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Happy New Year (somewhat belated)! I hope you had a good festive season. I see it is over a month since I posted last. Oh dear. I’ve been finding the dark evenings difficult to cope with – I get home from work and curl up under a blanket on the sofa – and as a result I’ve done very little crafting. I’ll be back with some posts about what I achieved last year and what I hope to achieve this year, but for now I thought I would share some photos from a trip to Bath.

It is Mr GiW’s birthday in early January and we always try to do something special to celebrate. This year we spent a few days in Bath. We’ve been once before a couple of years ago, and we liked it so much we decided to go back this year. The visit was spent wandering, browsing, eating and drinking – all very relaxing! I managed to get to crafting shops, vintage shops and the Fashion Museum (I have a very patient OH).

I went to Wool (recommended by a friend) where I bought some Erika Knight for Regia sock yarn to make some toe up socks for Mr GiW and some Regia sock yarn blended with angora to make some cosy socks for me. I liked The Makery Emporium, although it was smaller than I expected. They have a very friendly dog called Rufus who greeted us enthusiastically and then sat on Mr GiW’s feet so he couldn’t move! I stumbled on Fashion Fabrics as we were wandering around. It has bolts of fabric piled from floor to ceiling, so you have to be prepared to rummage, but I came away with some Italian wool blend fabric in a navy and black dogtooth design which I’m going to use to make a winter skirt.

We did the usual tourist spots (Roman Baths and Pump Room) on our last visit, so this time we went to the Assembly Rooms and the Fashion Museum. The museum has some stunning pieces, but my favourite outfit was a 30s tweed suit styled with a 40s handbag and a headscarf – so elegant! There is a dressing up area where you can try on replica Victorian clothes. Naturally I was all over that! The dress was really heavy. I’m not sure this is quite the look for me…

We ate and drank very well during our stay. We had cocktails one evening which were fun and have led to me developing a taste for Hendricks gin. One of my colleagues used to live in Bath and he recommended visiting Bea’s Vintage Tea Rooms. I was in heaven! The interior is decorated with pieces from the 30s and 40s which have been collected by the owner.

I had a pot of Earl Grey and a slice of lemon cake which was AMAZING. The tea comes with a little timer to tell you how long to let it brew in the pot :-) You can’t see the detail in the photo, below, but the tables are covered with vintage embroidered tablecloths.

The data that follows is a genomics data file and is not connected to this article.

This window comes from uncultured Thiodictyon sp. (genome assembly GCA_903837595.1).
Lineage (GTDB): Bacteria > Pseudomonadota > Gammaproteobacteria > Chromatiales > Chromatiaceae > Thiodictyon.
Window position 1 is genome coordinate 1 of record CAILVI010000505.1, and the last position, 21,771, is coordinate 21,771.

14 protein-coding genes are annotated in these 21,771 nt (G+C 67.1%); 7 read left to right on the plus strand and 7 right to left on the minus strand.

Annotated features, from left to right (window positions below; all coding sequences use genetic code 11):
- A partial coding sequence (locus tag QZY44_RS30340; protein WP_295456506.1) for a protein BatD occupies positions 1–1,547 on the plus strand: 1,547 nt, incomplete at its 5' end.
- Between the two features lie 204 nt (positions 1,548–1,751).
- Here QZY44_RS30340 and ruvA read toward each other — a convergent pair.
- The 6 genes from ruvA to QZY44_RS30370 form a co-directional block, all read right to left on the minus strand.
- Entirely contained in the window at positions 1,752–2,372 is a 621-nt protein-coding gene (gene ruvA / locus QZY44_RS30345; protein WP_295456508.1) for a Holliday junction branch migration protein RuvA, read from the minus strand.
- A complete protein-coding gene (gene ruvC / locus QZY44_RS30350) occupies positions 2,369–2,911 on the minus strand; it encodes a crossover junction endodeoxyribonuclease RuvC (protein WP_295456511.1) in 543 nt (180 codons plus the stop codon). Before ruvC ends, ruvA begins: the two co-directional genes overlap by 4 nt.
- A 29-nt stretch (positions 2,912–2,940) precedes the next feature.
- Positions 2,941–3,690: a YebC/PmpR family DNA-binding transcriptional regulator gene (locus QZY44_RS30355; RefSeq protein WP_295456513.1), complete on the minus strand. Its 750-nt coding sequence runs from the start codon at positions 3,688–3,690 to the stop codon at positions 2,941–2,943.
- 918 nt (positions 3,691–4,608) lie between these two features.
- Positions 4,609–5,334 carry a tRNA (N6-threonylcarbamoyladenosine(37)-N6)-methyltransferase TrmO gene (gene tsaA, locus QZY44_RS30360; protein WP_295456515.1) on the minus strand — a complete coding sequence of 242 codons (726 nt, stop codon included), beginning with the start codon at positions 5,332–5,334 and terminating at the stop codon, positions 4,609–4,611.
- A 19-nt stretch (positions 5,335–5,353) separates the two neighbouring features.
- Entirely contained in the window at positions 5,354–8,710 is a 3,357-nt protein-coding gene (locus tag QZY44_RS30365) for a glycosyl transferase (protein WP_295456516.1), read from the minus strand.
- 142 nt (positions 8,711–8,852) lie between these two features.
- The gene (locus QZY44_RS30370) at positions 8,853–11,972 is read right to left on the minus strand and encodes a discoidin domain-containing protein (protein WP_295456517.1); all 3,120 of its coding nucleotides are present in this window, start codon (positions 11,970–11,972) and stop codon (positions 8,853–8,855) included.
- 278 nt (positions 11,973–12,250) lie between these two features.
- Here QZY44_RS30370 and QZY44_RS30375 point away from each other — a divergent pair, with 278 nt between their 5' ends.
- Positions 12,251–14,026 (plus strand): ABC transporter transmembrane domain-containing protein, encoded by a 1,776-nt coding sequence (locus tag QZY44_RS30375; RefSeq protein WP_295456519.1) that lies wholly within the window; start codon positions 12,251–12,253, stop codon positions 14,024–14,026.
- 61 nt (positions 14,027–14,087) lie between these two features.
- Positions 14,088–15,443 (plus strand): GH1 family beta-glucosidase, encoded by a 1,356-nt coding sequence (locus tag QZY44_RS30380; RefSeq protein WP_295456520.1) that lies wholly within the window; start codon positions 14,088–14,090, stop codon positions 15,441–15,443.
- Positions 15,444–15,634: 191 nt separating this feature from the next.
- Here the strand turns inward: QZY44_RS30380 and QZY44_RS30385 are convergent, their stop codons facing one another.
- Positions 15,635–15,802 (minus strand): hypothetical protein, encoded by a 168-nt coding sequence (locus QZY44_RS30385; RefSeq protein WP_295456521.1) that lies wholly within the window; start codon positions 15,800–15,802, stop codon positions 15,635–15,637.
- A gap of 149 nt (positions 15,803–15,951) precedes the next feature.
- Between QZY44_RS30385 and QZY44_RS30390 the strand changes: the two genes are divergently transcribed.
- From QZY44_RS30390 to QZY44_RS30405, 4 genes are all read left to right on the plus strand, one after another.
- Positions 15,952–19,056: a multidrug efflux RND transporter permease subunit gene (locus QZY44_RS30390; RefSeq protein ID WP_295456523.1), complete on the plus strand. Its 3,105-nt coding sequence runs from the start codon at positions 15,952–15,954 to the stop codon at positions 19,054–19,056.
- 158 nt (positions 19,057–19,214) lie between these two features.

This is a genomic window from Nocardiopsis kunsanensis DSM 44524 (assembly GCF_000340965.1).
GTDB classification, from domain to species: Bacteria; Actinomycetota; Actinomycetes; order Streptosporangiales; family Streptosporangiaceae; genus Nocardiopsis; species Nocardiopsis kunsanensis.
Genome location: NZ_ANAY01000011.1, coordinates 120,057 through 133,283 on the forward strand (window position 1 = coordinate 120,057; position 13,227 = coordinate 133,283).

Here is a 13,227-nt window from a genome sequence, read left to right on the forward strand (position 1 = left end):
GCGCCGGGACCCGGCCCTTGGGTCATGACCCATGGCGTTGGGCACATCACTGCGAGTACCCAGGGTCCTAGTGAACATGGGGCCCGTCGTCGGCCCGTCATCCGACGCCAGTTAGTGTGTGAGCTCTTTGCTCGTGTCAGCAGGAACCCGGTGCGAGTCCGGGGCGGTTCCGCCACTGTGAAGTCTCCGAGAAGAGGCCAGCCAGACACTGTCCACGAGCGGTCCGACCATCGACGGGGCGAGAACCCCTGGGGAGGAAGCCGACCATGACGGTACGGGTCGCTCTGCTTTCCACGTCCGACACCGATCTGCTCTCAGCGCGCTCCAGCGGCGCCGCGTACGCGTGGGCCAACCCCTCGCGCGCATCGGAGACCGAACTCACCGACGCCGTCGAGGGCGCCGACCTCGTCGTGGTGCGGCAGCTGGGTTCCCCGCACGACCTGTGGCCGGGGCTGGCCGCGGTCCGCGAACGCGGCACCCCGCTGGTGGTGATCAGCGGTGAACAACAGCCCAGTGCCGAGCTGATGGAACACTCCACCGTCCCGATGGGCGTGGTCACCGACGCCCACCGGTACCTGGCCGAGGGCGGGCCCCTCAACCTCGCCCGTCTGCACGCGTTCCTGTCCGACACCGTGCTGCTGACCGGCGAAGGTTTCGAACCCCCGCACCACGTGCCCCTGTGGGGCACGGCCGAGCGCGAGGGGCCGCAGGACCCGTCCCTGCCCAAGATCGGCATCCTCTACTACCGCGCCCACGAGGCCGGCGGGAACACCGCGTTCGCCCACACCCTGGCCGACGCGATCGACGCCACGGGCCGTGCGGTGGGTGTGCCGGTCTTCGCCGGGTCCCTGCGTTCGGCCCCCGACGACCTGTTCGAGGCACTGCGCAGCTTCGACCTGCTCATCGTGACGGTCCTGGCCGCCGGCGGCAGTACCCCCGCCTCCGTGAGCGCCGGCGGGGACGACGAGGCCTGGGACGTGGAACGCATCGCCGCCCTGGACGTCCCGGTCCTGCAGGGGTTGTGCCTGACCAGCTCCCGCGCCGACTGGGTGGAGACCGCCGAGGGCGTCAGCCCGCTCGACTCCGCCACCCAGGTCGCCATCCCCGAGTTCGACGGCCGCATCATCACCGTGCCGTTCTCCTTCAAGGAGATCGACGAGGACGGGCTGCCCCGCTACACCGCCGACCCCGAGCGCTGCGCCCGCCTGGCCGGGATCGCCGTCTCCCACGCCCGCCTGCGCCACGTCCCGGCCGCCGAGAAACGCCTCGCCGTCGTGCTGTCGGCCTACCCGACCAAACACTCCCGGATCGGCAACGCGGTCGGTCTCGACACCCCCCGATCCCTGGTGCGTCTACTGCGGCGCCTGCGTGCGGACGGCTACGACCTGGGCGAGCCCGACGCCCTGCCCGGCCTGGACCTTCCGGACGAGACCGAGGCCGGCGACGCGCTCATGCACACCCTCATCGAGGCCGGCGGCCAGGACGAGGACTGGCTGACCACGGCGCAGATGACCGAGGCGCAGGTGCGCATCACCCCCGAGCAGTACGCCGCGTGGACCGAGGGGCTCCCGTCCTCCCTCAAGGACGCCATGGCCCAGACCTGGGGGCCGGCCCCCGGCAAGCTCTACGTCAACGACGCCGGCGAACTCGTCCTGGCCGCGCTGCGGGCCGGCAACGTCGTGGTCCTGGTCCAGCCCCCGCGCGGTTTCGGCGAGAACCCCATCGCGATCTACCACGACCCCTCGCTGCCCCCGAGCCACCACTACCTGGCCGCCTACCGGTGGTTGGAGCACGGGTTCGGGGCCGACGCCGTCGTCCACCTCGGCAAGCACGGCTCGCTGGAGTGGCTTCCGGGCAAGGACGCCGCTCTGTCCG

In a corner there is a cabinet containing a 40s tea dress which I loved. The waitress saw me admiring it and went downstairs to fetch two more vintage dresses which the owner had bought recently. One was hand sewn and one had a hand printed fabric.

On our last day, we spent some time around Pulteney Bridge before regretfully catching the train home.

It was a lovely trip and I have a feeling we will visit Bath again and again.

On Saturday I went on a jaunt with two friends to a fabric shop. I’d been told about this shop by several people, but it doesn’t sell online or do mail order so you have to visit in person. It’s located 30 miles away from where I live, right out in the sticks, so it felt like quite the expedition.

Added to this, the weather was atrocious on Saturday. We’ve been experiencing heavy rain in the UK over the last few days, which has resulted in terrible flooding in some areas. I drove out into the country in torrential rain, past water logged fields and rivers threatening to burst their banks. Talk about dedication to sewing!

Anyway, it was worth the journey. The shop has a fantastic selection of quilting cotton, a variety of dressmaking fabrics and a small selection of yarn.

It was easy to feel overwhelmed, but I had gone along with some projects in mind so I concentrated on buying fabric for those. I bought 2m each of navy wool blend fabric, grey wool blend fabric and black/white dogtooth fabric in a poly/viscose blend. I’m going to use those to make some skirts, using Simplicity 3688. Also, I bought 4m of navy crepe to make a Vogue 8829. I’m not very happy with the red moss crepe I had planned to use to make the dress (more on this another time).